Thousands of years ago, the indigenous Aboriginals of Australia collected food and were hunting in order to survive. To take some effort out of hunting, the Aboriginals invented some labour-saving technology. These included devices like the spear thrower and the throwing stick which made sure that the energy gained form eating the food was greater than the energy used in hunting for it.
A spear thrower is a stick used to help propel the spear with greater force for a longer time. The basic design of the spear thrower was alike in many indigenous groups, though they called it different things. In New South Wales it was known as the Woomera, and in Western Australia, a Mirr. Spear throwers are made out of hard wood and usually 45cm to 50cm long. There is a carefully shaped handle at one end, and a hook-like peg at the other end where the butt end of the spear fits in.
Using a spear thrower, you can get two to three times the distance you could throw without using one.
Depending on where it was developed, the shape of the spear thrower varies. Modification of the shape lets the spear be able to be used for other purposes, such as a water scoop, a digging stick or a simple axe.
Spear throwers work according to the principle of levers. It uses two levers to launch the spear. Both levers act as speed multipliers, increasing the speed of the spear compared to the speed of the thrower's arm.
The first lever has its load at the hand and its fulcrum at the shoulder, as shown in diagram 1-3. This is the natural throwing lever of the arm and would be the normal lever, have the spear thrower not be used.
Diagram 3 indicates the second lever coming into action. The fulcrum is complex and involves the shoulder, hand, and the hook-like point where the spear attaches to the spear thrower.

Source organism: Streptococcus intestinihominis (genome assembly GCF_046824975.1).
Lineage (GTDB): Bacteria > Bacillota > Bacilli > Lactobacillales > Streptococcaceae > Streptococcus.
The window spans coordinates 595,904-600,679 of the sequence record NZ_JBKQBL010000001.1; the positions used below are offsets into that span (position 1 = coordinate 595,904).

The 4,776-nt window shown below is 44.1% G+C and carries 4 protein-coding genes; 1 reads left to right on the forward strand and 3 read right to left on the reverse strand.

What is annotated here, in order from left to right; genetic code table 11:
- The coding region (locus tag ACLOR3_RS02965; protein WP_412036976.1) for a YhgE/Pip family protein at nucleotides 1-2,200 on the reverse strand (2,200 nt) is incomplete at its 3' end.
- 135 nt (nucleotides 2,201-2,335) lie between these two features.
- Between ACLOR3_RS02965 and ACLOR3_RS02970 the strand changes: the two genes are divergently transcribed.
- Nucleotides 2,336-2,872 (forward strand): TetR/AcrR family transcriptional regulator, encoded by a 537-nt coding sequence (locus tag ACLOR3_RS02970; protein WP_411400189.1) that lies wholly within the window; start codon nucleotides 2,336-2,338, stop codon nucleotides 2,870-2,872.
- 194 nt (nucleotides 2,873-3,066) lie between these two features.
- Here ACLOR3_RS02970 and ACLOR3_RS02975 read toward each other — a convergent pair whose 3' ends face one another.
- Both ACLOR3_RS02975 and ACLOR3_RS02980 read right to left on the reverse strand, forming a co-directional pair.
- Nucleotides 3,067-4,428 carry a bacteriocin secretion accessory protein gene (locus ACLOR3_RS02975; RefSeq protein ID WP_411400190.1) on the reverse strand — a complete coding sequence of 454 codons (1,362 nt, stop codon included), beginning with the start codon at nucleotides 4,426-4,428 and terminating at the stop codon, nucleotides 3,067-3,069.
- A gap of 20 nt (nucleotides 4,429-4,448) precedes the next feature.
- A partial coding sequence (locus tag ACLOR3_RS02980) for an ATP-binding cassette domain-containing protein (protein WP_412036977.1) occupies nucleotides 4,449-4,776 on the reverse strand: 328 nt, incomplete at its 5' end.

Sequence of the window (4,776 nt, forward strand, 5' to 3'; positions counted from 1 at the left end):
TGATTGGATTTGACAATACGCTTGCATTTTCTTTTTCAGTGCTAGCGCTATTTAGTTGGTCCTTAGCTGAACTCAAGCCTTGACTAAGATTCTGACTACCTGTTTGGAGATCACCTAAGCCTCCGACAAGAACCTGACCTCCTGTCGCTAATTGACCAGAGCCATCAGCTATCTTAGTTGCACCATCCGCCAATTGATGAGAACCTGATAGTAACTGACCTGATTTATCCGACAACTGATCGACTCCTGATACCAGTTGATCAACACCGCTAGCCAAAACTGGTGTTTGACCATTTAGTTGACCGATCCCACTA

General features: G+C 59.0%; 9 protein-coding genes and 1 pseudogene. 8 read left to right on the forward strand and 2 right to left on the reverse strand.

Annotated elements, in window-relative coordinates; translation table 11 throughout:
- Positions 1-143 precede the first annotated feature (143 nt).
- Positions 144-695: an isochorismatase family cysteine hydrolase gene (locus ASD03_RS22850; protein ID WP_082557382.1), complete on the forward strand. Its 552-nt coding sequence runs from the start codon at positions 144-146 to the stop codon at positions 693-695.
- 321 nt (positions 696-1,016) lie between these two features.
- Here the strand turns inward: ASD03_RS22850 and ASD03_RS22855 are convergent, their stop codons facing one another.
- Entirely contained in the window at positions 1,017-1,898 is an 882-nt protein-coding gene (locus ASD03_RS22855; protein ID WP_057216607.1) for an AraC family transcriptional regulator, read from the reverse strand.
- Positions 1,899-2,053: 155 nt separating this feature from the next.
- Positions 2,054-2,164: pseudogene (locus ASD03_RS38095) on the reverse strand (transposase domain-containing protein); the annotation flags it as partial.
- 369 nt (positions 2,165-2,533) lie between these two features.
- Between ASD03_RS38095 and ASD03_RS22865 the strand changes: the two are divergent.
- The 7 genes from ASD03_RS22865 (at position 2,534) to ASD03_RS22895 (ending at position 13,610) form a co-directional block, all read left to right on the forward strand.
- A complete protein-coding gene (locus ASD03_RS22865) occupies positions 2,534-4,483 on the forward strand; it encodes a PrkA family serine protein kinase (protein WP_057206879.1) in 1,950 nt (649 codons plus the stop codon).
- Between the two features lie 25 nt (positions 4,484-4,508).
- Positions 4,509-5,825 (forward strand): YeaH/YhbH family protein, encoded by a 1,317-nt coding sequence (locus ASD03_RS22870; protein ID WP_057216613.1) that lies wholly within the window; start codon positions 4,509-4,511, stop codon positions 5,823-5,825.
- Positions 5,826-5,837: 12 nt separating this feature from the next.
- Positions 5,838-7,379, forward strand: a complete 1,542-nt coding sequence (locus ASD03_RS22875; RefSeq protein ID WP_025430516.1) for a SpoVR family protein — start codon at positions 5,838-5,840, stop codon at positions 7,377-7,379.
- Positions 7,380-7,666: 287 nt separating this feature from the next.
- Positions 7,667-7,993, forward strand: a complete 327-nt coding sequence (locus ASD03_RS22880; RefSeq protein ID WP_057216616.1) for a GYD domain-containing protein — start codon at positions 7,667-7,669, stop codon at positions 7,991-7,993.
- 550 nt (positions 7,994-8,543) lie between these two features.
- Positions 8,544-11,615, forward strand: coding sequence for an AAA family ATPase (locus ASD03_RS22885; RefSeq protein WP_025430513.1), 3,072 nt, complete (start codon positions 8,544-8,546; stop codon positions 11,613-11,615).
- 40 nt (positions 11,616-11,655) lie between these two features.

For the spear thrower to be used effectively, as the arm reaches the normal release point (like when you're throwing a ball), it is swept down very quickly. This causes the top of the spear thrower to travel rapidly, acting like an extension of the arm. The second movement, where the end of the spear thrower effectively increases the speed of the hand, allows the force to apply to the spear for longer than it would without a spear thrower.
The reason why the spear travels faster using a spear thrower, than if it were hand thrown is because the extension of the throwing arm provides more leverage, as the spear thrower moves faster than the hand holding it. Opportunistically, the spear thrower increases the arm length of the user and therefore creates more power.
The boomerang- throwing sticks
The returning boomerang originated from specially shaped sticks used for hunting. There are many forms of boomerang-like throwing sticks that were used by different indigenous tribes. These throwing sticks were carefully shaped according to the purpose they were going to serve as well as the prey they were going to be used to hunt.
The things that give rise to the different flight paths they follow when thrown are the different curvature of the surfaces and the shape of the boomerang. One surface is flat, while the other is curved into the shape of an air foil (just like a wing). This is the reason there are right-handed and left-handed boomerangs, and why boomerangs can 'hover' for some time in the air.
A boomerang returns because of the lift created by the combination of lift created by the wings being deflected by the winds, and the 'gyroscopic' forces created by the rapidly rotating boomerang.